Gara LaMarche sat down with Cecilia Muñoz — a senior advisor at New America and the former head of the policy shop at the National Council of La Raza (now UNIDOS US) — along with former Planned Parenthood Federation president Cecile Richards, to talk about their experiences sitting on foundation boards, how philanthropy’s relationship to organizing is shifting, and the most promising innovations they’re seeing in the field right now. The transcript of this interview has been edited and condensed. 



Gara LaMarche: When you first joined the foundation board, what was [it] that you were asked to do? Did you have any reservations? And what did you find that was surprising or different than you might've expected?

Cecilia Muñoz: Well Gara, when you come from the nonprofit sector and a foundation asks you to do something, you generally say yes, right? Because it's part of the relationship building that you need to do in order to position your own work to be able to survive and move forward. I was not at all sure I wasn't going to be a fish out of water. At the time I was at what was called the National Council of La Raza. I had knowledge of my own community, the Latino community, and knowledge of the nonprofit sector as a grantee, but I was frequently the only person with that kind of experience in the room. And I'm on a bunch more philanthropy boards now and sometimes that's still the case.

But obviously the skill set and the knowledge of constituency and knowledge of movement and how to move things forward turns out to be really useful on a foundation board. Because the board members themselves are not so much in the grant-making business. But we do tend to be in the strategy business. Helping foundation leadership set a core direction and maybe even a set of metrics of what they want to accomplish is important. And the more knowledge you can bring about what the tools are that help you accomplish that, the better. But at first I wasn't at all sure that was a skill set that would transfer.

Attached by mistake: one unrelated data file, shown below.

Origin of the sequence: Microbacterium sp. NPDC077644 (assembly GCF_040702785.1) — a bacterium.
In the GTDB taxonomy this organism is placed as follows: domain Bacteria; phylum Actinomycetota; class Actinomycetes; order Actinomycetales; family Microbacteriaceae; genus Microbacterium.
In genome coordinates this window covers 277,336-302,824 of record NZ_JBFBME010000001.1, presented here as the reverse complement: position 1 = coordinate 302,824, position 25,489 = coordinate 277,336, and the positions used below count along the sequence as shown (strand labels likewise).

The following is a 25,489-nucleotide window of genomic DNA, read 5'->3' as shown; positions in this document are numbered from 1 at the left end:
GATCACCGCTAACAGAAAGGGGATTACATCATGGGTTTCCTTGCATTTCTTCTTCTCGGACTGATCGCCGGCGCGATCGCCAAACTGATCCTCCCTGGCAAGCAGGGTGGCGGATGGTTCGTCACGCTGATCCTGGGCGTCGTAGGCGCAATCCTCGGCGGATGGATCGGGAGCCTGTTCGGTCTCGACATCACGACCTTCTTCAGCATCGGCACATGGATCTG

Cecile Richards: I joined the Ford Foundation board about ten years ago. And the Ford Foundation has always had some mix of practitioners and other experts, and I guess like Cecilia said, when a foundation asks you to do something, the answer is yes. And in this case it was a really, really exciting opportunity because some people are not sure what organizing is and other people are not sure what philanthropy is. It's sort of interesting to sit in those spots where you almost can feel a little bit like a translator for the other. 

For me, it's been extraordinarily humbling. One of the things I feel like I've learned is just how hard good grant making is. When you're always on the receiving end, you have an idea of, why isn't this happening? Why isn't that happening? And I do think I've learned a lot about just how challenging it is, particularly if you're putting a stake in the ground. And then you realize, wow, it may seem like this foundation has a lot of resources, but they're trying to take on really big problems. And there isn't a single answer. So, I hope I've learned to be a little more humble about just how hard it is to do this really well, to hold yourself accountable as a foundation to recognize the things you did that really worked and those that didn't work and that that's okay. Because if you aren't making mistakes, you're probably not trying hard enough. 


GL: Have either of you [gotten] attention because you come out of the field, or to some extent are still in it, and people expect that somehow you might be a route to the foundation? 

CM: If you are trying to move forward on an issue, and you're trying to develop a fundraising strategy, one of the things you look at is who's on which board. And it turns out to be a terrible strategy because it's explicitly not a board member’s job to interfere with what the staff is doing and engage in individual grantmaking. Because of the work that I do, I can see a connection between the really exciting higher-end work that's happening at a foundation whose board I sit on and some people who are doing really cool stuff and know that they should be talking to each other. But I go out of my way to always copy the foundation president and [say] this is a connection I thought might be useful, but no obligation, I won't be offended. Because it's important to honor the staff's role and to not, as a trustee, micromanage. 

I have also found that you tend to respond to strategic plans and provide insights and advice. This last year, because of the uprising in response to George Floyd's murder, because of this moment of the pandemic and the economic crisis and the crisis in racial justice, there was room for conversations about what aren't we doing to meet the moment. And it is possible to take advantage of opportunities like that to really focus your fellow trustees in a foundation. Like, is business as usual the right approach here, or is there something else we should be doing? And you saw a lot of foundations stepping up and shifting their strategies in response to what's going on in the world.

CR: Foundations are just by their DNA thoughtful, slow moving, sometimes ponderous. And it is interesting to sit on a board where you're in the thick of some of the work that's happening. And I hope that's a valuable role that those of us who've come out of organizing and advocacy can play to call out that the house is on fire.